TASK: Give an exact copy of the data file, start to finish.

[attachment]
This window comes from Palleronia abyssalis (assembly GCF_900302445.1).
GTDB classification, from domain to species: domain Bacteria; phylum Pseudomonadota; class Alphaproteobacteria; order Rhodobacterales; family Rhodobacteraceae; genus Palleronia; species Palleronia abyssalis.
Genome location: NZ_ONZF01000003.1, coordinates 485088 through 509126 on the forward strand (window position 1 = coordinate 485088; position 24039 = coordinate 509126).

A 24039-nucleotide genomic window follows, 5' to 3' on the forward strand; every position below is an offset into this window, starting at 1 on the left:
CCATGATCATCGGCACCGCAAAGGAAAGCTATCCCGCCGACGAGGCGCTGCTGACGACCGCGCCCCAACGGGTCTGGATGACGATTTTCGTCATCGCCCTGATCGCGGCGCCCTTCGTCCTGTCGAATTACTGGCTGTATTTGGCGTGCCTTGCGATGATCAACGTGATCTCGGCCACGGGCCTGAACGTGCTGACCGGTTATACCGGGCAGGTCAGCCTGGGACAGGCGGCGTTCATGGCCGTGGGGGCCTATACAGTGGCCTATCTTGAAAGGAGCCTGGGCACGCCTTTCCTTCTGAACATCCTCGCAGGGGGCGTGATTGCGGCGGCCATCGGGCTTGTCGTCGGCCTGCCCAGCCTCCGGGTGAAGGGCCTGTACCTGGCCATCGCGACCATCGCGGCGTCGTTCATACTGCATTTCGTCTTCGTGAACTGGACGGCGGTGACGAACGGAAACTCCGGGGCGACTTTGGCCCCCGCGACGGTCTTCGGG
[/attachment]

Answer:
This window comes from Palleronia abyssalis (assembly GCF_900302445.1).
GTDB classification, from domain to species: domain Bacteria; phylum Pseudomonadota; class Alphaproteobacteria; order Rhodobacterales; family Rhodobacteraceae; genus Palleronia; species Palleronia abyssalis.
Genome location: NZ_ONZF01000003.1, coordinates 485088 through 509126 on the forward strand (window position 1 = coordinate 485088; position 24039 = coordinate 509126).

A 24039-nucleotide genomic window follows, 5' to 3' on the forward strand; every position below is an offset into this window, starting at 1 on the left:
CCATGATCATCGGCACCGCAAAGGAAAGCTATCCCGCCGACGAGGCGCTGCTGACGACCGCGCCCCAACGGGTCTGGATGACGATTTTCGTCATCGCCCTGATCGCGGCGCCCTTCGTCCTGTCGAATTACTGGCTGTATTTGGCGTGCCTTGCGATGATCAACGTGATCTCGGCCACGGGCCTGAACGTGCTGACCGGTTATACCGGGCAGGTCAGCCTGGGACAGGCGGCGTTCATGGCCGTGGGGGCCTATACAGTGGCCTATCTTGAAAGGAGCCTGGGCACGCCTTTCCTTCTGAACATCCTCGCAGGGGGCGTGATTGCGGCGGCCATCGGGCTTGTCGTCGGCCTGCCCAGCCTCCGGGTGAAGGGCCTGTACCTGGCCATCGCGACCATCGCGGCGTCGTTCATACTGCATTTCGTCTTCGTGAACTGGACGGCGGTGACGAACGGAAACTCCGGGGCGACTTTGGCCCCCGCGACGGTCTTCGGG